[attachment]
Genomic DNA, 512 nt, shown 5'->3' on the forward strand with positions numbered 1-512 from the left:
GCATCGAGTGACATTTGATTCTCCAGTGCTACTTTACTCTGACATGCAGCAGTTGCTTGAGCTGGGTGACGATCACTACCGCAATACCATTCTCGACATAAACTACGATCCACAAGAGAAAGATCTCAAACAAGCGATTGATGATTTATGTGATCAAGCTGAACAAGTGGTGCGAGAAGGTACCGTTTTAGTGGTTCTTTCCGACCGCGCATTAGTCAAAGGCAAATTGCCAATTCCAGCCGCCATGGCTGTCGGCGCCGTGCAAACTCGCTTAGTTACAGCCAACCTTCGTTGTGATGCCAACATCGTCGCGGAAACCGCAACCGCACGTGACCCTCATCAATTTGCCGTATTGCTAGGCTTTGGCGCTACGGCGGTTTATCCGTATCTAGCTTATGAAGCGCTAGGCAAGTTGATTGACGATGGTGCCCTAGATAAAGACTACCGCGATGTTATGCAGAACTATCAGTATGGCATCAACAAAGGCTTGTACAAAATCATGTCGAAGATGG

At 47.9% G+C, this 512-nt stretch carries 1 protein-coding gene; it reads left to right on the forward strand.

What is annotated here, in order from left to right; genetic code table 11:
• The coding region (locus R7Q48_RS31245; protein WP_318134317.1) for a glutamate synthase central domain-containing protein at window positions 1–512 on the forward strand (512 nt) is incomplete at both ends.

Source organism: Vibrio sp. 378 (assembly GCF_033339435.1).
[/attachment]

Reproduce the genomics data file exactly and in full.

Genomic DNA, 512 nt, shown 5'->3' on the forward strand with positions numbered 1-512 from the left:
GCATCGAGTGACATTTGATTCTCCAGTGCTACTTTACTCTGACATGCAGCAGTTGCTTGAGCTGGGTGACGATCACTACCGCAATACCATTCTCGACATAAACTACGATCCACAAGAGAAAGATCTCAAACAAGCGATTGATGATTTATGTGATCAAGCTGAACAAGTGGTGCGAGAAGGTACCGTTTTAGTGGTTCTTTCCGACCGCGCATTAGTCAAAGGCAAATTGCCAATTCCAGCCGCCATGGCTGTCGGCGCCGTGCAAACTCGCTTAGTTACAGCCAACCTTCGTTGTGATGCCAACATCGTCGCGGAAACCGCAACCGCACGTGACCCTCATCAATTTGCCGTATTGCTAGGCTTTGGCGCTACGGCGGTTTATCCGTATCTAGCTTATGAAGCGCTAGGCAAGTTGATTGACGATGGTGCCCTAGATAAAGACTACCGCGATGTTATGCAGAACTATCAGTATGGCATCAACAAAGGCTTGTACAAAATCATGTCGAAGATGG

At 47.9% G+C, this 512-nt stretch carries 1 protein-coding gene; it reads left to right on the forward strand.

What is annotated here, in order from left to right; genetic code table 11:
• The coding region (locus R7Q48_RS31245; protein WP_318134317.1) for a glutamate synthase central domain-containing protein at window positions 1–512 on the forward strand (512 nt) is incomplete at both ends.

Source organism: Vibrio sp. 378 (assembly GCF_033339435.1).